We could be about to make history... again

Oliver Hayes

10 October 2013

Not since the Climate Change Act in 2008 has such a big step forward in the fight against climate change in this country been within reach. In 2008, two hundred thousand people came together to persuade Parliament to pass a law to reduce Britain’s carbon emissions by four fifths. It was historic, and we’re on the brink of doing something very similar in the coming weeks.

28 October: a vote for clean power

For two years the debate has raged about whether Britain will switch to a clean energy system, powered by the wind, sun and waves, or continue on a fossil-fuelled path towards climate chaos. Our campaign for a 2030 ‘decarbonisation target’, the vital measure that would drive the move to clean power, has been at the centre of it.

The Government’s independent climate advisors – the Committee on Climate Change (CCC), an expert body established under the Climate Change Act – say the target is essential in order to meet our climate goals in the most cost-effective way. They are very clear: without changing our energy system, we can’t stop our climate from changing.

And on 28 October, we’ll see whether the House of Lords agrees with the CCC when they vote on whether to include a clean power target in the Government’s Energy Bill.

It’s a rare thing to say, but we think we can win. The BBC reported that the Government is looking at Plan Bs in case of a defeat. And today the FT reports that the Coalition is considering closing a loophole that exempts existing coal plants from planned new pollution standards - in order to try to quell a second potential rebellion in the Commons on a decarbonisation target. Limiting unabated coal in climate terms is a basic first step – but a target is still needed to drive investment in green power and stop a new dash for gas. In political terms it would be a major deal and would mean the campaign to move to clean power would have achieved a very important victory.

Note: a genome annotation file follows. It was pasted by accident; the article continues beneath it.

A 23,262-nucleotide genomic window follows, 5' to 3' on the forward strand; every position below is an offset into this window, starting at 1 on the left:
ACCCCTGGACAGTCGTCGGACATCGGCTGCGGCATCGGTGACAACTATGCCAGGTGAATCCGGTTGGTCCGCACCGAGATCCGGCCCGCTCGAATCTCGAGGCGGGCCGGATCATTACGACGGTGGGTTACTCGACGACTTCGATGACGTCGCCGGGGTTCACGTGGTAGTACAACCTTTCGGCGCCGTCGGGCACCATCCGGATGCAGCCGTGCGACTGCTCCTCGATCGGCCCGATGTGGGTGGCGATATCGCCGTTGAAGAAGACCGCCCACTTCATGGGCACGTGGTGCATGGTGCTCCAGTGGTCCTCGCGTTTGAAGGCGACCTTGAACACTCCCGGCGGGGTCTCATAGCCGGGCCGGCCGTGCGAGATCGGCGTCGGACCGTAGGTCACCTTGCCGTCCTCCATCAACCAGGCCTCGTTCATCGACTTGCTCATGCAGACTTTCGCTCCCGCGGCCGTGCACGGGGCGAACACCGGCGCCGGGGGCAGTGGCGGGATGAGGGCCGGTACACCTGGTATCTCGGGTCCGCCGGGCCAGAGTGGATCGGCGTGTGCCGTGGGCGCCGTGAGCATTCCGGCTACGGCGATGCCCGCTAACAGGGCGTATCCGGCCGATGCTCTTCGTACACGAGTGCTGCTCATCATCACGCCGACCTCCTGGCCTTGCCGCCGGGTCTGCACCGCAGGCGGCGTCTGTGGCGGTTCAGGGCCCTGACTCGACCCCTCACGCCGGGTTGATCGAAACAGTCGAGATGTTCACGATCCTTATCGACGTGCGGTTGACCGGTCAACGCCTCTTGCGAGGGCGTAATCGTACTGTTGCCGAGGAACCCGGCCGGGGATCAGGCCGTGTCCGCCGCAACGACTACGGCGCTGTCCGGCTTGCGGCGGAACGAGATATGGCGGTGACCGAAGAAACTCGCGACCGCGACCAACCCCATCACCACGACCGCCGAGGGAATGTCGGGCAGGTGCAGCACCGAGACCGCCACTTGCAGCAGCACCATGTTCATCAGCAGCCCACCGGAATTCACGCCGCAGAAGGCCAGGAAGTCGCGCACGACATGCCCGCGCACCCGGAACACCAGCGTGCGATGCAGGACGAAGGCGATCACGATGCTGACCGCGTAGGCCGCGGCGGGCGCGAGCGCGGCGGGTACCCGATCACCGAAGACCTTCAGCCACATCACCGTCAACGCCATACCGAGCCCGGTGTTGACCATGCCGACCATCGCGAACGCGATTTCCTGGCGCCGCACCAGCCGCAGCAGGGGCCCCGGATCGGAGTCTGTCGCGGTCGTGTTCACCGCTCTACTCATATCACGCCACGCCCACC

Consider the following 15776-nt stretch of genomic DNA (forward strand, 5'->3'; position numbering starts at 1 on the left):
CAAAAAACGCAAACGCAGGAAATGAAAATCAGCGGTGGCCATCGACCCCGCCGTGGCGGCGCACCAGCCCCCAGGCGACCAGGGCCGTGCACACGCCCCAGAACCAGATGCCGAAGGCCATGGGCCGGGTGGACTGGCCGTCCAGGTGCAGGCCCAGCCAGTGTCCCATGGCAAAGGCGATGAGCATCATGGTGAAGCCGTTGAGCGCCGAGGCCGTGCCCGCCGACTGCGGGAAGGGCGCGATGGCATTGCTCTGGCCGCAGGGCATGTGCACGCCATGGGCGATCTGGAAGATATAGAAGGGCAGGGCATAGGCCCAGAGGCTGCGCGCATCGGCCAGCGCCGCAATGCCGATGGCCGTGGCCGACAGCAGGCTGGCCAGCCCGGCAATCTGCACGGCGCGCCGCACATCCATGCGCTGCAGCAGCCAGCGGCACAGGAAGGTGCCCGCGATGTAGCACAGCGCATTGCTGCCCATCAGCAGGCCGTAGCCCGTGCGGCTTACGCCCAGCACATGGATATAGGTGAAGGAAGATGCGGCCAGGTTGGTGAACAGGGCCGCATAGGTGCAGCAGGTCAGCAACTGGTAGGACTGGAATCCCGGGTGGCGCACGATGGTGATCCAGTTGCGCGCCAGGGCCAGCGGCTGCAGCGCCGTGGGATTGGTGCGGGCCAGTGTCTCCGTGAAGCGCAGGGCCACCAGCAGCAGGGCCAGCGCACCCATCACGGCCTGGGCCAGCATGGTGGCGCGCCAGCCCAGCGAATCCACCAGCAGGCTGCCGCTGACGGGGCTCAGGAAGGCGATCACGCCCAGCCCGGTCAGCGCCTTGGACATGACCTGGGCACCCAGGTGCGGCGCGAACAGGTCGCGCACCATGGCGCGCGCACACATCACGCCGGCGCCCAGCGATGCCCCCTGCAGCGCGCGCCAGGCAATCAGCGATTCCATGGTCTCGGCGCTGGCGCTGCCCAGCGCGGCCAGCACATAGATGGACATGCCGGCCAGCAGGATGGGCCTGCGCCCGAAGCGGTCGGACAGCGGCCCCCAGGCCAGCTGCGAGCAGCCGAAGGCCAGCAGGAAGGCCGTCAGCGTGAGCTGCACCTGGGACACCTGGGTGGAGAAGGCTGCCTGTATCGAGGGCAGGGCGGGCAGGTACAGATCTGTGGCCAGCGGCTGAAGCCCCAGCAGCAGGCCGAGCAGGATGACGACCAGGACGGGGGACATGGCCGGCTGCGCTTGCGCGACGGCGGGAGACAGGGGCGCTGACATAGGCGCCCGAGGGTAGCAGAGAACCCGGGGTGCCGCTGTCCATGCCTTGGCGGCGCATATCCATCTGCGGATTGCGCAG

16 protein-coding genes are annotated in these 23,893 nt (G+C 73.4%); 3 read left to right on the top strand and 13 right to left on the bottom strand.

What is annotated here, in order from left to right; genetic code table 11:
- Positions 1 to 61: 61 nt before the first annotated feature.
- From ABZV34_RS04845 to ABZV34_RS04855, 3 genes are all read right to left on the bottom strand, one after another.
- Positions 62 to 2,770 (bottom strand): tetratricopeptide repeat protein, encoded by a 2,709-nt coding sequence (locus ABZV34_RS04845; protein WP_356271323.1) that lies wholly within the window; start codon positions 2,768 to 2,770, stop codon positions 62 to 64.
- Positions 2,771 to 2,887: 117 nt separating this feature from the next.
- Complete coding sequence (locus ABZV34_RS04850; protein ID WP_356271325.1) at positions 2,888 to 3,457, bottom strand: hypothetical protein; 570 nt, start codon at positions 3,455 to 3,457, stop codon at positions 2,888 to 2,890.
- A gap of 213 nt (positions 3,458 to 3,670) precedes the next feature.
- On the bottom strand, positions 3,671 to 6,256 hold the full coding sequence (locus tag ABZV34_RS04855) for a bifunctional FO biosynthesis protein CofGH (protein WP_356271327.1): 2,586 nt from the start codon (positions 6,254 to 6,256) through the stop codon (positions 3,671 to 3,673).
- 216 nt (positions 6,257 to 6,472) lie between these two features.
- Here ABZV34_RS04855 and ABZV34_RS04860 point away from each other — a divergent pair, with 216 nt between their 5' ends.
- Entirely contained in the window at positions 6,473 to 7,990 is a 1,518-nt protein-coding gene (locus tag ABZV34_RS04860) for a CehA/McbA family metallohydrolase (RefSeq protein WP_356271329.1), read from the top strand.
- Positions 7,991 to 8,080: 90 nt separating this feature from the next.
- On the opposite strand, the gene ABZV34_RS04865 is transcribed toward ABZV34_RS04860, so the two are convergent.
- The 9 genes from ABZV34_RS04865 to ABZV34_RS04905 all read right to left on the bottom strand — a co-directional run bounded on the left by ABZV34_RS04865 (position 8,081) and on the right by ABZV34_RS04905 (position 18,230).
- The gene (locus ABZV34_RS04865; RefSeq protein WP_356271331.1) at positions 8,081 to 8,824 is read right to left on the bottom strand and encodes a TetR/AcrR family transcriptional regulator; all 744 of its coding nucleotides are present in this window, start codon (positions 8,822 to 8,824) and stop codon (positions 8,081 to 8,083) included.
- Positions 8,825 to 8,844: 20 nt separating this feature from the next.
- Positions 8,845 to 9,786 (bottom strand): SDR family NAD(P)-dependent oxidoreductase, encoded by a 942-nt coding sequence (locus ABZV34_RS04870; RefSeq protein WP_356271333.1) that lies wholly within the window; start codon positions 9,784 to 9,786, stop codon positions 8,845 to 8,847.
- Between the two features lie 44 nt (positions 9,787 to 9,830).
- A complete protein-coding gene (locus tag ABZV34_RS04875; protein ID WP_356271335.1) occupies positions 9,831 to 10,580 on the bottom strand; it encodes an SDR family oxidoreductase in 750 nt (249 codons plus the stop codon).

Growing momentum

It’s easy to see why Government are worried about a Lords defeat. There’s staggering momentum behind the clean power target. In June MPs rebelled en masse when the Bill was in the Commons, following tireless campaigning from Friends of the Earth and other environmental campaigners across the country. MPs from all parties supported the target – but the Government opposed it and we narrowly lost by a mere 11 votes.

Since then, no-doubt bolstered by the increasing political momentum, calls for a target have intensified: businesses, trade unions, faith groups, farmers, investors, manufactures, charities and campaigning organisations have all weighed in.

Now, with the Bill in the Lords, there is a new alliance between the independent Peers, bishops, Labour, Green, and rebel coalition peers that could outnumber those voting with the Government.

Lib Dem promises

Supporting a clean power target is official Liberal Democrat policy, but Lib Dem Ministers have been telling their MPs and Peers not to vote for it because of a behind the scenes deal they’ve struck up with Chancellor George Osborne. Despite this, half of Liberal Democrat backbencher MP rebelled and voted for a target this summer - the biggest rebellion since tution fees. If half as many Lib Dem peers vote in line with their own party policy on 28 October, we could be onto something. But it will only happen if Peers stick to their guns and vote the right way on the day.

If on 28 October the Lords vote to include a target, Government will be forced to think again. If they then don’t listen to Peers and refuse again to include a target they’d face the prospect of a second Commons rebellion and further defeats in the Lords – not only embarrassing  politically but also a problem when lots of new energy projects are waiting on the Bill finally becoming law before they begin. I’m not sure this is a risk the Government would be willing to take.

What next?

What would winning a clean power target mean? It would mean an end to George Osborne’s reckless dash for gas. It would mean thousands of new renewable energy projects – and thousands of new jobs alongside it. It would also mean genuine action on climate change, which also puts the UK in a stronger position to negotiate a global agreement.

It looks like Peers might understand the momentous nature of this moment – we’ll see if Government do.

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